Note the small string of lights wrapping one of the Bigfoot items. It’s a charming signal that the holidays are coming right up. And a gentle reminder that there are lots of reasons to do all your holiday shopping at airports.
We agree. Stay tuned for more gift-worthy items we’re finding in airport shops this year.
The pre-security event gives travelers and locals a chance to sample dishes from more than 30 airport eateries.
Participants range from One Flew South, Cat Cora’s Kitchen, Atlanta Chophouse and Brewery, Atlanta Braves All-Star Grill and Paschal’s to Piece of Cake and Krispy Kreme.
Tasting tickets are $15 for a
book of 10 and you’ll need to hand over 1 ticket per taste.
You can purchase tickets on-site and 100% of the proceeds will benefit the Atlanta Community Food Bank, a local nonprofit that distributes millions of pounds of food to community kitchens, shelters, senior centers, food pantries and more throughout the year.
The event runs from 11 a.m. to 4
p.m. and includes music and a cooking competition with two airports chefs
competing for the title of Taste’s Top Chef 2019,
Well-known airlines such as Pan Am, TWA, US
Airways and Virgin America are long gone. And in just the past two years more
than two dozen other airlines went from soaring to shuttered.
So, it is noteworthy that KLM Royal Dutch Airlines turned 100 on October 7.
The Dutch flag carrier is not only one of the world’s oldest airlines, it is also the oldest airline still flying under its original name.
It’s also the only airline where the
guest of honor at its annual birthday party is the newest version of the three-inch
tall porcelain house gifted to business class passengers flying on the
carrier’s intercontinental routes.
The history of the houses
Back in 1952, KLM began giving its first-class
passengers a gift of a miniature Delft Blue pottery house portraying a
historically or architecturally significant Dutch building.
Because there were rules and limits regarding
the value of gifts to passengers, the airline filled the houses with gin so
that they were technically not gifts but free cocktails that just happened to
be served in souvenir containers.
New editions of the souvenir houses were created on and off for many years until 1994 – KLM’s 75th Anniversary – when the airline commissioned a bonus catch-up batch of miniature houses so that the number of souvenir houses in the series lined up with airline’s age.
Now one of the airline industry’s most
sought-after complimentary inflight amenity, a new miniature Delft Blue porcelain
houses filled with Bols Genever, a popular Dutch gin, is unveiled at the
carrier’s birthday party each October 7. The new house is cycled into the
assortment of miniature houses business class passengers can choose from on
A handy app helps passengers and collectors track the KLM houses they
have, or still need. Swapping is popular and there’s a robust secondhand market
in Amsterdam shops and online, with prices ranging from about $15 for the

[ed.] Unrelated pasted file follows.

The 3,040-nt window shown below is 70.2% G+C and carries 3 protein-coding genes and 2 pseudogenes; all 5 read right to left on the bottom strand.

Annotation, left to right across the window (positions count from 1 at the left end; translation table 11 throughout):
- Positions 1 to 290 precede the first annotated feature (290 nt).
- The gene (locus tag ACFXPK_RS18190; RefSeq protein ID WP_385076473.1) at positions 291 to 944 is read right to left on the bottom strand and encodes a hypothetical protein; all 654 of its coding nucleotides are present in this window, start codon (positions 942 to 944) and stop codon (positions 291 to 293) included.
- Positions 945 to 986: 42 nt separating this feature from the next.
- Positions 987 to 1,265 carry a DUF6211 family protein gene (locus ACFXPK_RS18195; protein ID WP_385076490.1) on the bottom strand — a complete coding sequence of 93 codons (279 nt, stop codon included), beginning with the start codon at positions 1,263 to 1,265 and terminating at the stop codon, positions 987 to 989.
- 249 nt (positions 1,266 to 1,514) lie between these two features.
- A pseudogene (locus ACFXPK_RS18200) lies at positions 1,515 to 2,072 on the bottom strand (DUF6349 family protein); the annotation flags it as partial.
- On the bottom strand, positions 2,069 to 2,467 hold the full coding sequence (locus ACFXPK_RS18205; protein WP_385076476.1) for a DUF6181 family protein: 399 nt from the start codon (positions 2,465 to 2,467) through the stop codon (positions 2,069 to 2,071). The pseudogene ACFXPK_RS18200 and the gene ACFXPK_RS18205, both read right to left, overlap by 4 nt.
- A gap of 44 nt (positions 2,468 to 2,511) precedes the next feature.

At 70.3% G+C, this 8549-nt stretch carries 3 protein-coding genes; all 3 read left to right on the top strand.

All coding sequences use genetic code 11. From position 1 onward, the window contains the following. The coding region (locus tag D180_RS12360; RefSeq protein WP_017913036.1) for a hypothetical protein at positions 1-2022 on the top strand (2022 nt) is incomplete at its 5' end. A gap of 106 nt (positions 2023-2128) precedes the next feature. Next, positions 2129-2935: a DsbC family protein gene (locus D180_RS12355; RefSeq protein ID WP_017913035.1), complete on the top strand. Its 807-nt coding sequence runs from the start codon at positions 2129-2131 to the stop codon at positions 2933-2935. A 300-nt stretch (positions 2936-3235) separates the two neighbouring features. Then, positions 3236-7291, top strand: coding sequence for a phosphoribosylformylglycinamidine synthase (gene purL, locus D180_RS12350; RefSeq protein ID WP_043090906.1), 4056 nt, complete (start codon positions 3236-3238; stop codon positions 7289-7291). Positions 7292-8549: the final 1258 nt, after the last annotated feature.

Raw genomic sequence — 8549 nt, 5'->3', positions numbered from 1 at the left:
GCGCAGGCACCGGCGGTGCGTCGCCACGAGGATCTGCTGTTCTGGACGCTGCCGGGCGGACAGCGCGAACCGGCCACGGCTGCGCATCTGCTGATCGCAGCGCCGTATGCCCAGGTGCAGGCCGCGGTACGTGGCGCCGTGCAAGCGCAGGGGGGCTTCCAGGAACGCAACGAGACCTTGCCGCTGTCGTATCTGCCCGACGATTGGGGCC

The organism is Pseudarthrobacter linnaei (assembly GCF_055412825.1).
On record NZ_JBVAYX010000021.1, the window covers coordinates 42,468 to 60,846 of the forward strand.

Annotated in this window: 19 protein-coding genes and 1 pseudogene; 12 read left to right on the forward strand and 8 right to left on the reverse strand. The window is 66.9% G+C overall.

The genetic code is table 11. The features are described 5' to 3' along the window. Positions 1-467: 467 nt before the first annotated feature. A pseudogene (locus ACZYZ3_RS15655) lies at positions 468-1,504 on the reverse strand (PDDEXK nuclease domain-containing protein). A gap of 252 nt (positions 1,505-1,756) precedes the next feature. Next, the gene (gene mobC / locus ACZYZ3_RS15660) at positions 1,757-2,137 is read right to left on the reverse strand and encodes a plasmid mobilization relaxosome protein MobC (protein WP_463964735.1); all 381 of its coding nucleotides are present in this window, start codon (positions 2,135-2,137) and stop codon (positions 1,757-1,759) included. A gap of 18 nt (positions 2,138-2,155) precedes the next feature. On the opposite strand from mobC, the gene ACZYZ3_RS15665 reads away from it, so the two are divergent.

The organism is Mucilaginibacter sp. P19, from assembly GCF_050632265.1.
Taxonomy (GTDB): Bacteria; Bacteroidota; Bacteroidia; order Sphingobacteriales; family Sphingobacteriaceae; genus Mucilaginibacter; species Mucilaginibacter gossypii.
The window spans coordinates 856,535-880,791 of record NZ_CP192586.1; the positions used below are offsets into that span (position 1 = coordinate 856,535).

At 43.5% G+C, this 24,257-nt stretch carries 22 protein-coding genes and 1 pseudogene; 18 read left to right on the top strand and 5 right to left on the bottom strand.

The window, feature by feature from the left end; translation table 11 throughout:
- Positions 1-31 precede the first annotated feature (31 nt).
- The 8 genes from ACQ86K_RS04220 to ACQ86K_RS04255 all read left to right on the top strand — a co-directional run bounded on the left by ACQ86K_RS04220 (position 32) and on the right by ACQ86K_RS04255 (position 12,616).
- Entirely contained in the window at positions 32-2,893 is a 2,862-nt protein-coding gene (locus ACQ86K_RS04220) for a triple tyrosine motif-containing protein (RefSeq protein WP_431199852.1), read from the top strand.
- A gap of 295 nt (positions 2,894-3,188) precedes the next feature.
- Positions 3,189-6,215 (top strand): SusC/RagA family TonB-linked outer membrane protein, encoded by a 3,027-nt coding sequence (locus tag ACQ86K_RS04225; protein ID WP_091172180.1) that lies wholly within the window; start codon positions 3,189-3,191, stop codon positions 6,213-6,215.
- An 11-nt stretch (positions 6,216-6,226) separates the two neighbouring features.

common houses to upwards of $550 for some of the rarer editions.
Over the years, KLM’s miniature houses have depicted everything from the home of Dutch exotic dancer and spy Mata Hari to the Anne Frank House and the Rembrandt House.
In 2014, KLM’s miniature house portrayed
the Heineken Brewery in Amsterdam.
Rotterdam’s Hotel New York, in the
former headquarters of the Holland America line, was the featured house in
2016. And the home in Haarlem where Dutch aviation pioneer and aircraft
manufacturer Anthony Fokker once lived was honored with a miniature gin-filled
house in 2017.
KLM’s 100th anniversary house
KLM’s much-anticipated 100th
Delftware miniature building was revealed at the carrier’s 100th
birthday party, held in a hangar at Amsterdam’s Schiphol Airport on October 7.
The event was attended by more the 3500
people, some of whom had flown in just to be among the first to get their hands
on the newest miniature house.
The palace was built in the mid-17th century
for Prince Frederik Hendrik of Orange and his wife Amalia van Solms and was
chosen to be KLM’s 100th miniature house to honor the strong ties between
the Dutch Royal Family and KLM since the airline’s early days.
The future of the KLM houses
While KLM’s Delftware miniatures
are highly collectible and closely tied to the carrier’s branding, KLM is also
committed to making aviation more sustainable.
To that end, the carrier uses electric baggage towing tractors, purchases carbon offsets, operates many flights using a biofuel mix and works to reduce waste and weight on flights.
But ditching the miniature
porcelain houses to lighten loads has not been considered.
“There are things you should do and things which you shouldn’t do. Period,” said KLM’s President and CEO Pieter Elbers, “For sustainability, we are investing in lightweight containers, trolleys, cargo nets, bottles, glasses and many other things to reduce weight on our planes,” said Elbers, “But those houses, we won’t touch.”